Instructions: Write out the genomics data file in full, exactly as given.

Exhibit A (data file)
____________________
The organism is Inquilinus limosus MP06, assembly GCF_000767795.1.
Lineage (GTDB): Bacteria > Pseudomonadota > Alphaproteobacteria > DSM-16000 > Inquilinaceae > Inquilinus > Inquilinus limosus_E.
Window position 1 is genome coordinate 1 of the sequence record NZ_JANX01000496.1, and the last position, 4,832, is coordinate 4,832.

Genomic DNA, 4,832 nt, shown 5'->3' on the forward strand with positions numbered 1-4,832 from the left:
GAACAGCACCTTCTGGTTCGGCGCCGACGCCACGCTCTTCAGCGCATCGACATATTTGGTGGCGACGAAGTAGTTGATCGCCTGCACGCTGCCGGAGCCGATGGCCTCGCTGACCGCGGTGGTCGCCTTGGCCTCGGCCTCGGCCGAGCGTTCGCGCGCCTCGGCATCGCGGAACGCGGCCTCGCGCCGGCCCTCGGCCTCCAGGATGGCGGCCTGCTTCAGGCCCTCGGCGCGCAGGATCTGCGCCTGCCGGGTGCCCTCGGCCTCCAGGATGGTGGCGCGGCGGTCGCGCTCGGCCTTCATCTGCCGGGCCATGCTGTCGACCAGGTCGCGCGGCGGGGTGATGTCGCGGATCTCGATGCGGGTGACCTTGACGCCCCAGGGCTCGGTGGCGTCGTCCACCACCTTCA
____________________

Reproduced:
The organism is Inquilinus limosus MP06, assembly GCF_000767795.1.
Lineage (GTDB): Bacteria > Pseudomonadota > Alphaproteobacteria > DSM-16000 > Inquilinaceae > Inquilinus > Inquilinus limosus_E.
Window position 1 is genome coordinate 1 of the sequence record NZ_JANX01000496.1, and the last position, 4,832, is coordinate 4,832.

Genomic DNA, 4,832 nt, shown 5'->3' on the forward strand with positions numbered 1-4,832 from the left:
GAACAGCACCTTCTGGTTCGGCGCCGACGCCACGCTCTTCAGCGCATCGACATATTTGGTGGCGACGAAGTAGTTGATCGCCTGCACGCTGCCGGAGCCGATGGCCTCGCTGACCGCGGTGGTCGCCTTGGCCTCGGCCTCGGCCGAGCGTTCGCGCGCCTCGGCATCGCGGAACGCGGCCTCGCGCCGGCCCTCGGCCTCCAGGATGGCGGCCTGCTTCAGGCCCTCGGCGCGCAGGATCTGCGCCTGCCGGGTGCCCTCGGCCTCCAGGATGGTGGCGCGGCGGTCGCGCTCGGCCTTCATCTGCCGGGCCATGCTGTCGACCAGGTCGCGCGGCGGGGTGATGTCGCGGATCTCGATGCGGGTGACCTTGACGCCCCAGGGCTCGGTGGCGTCGTCCACCACCTTCA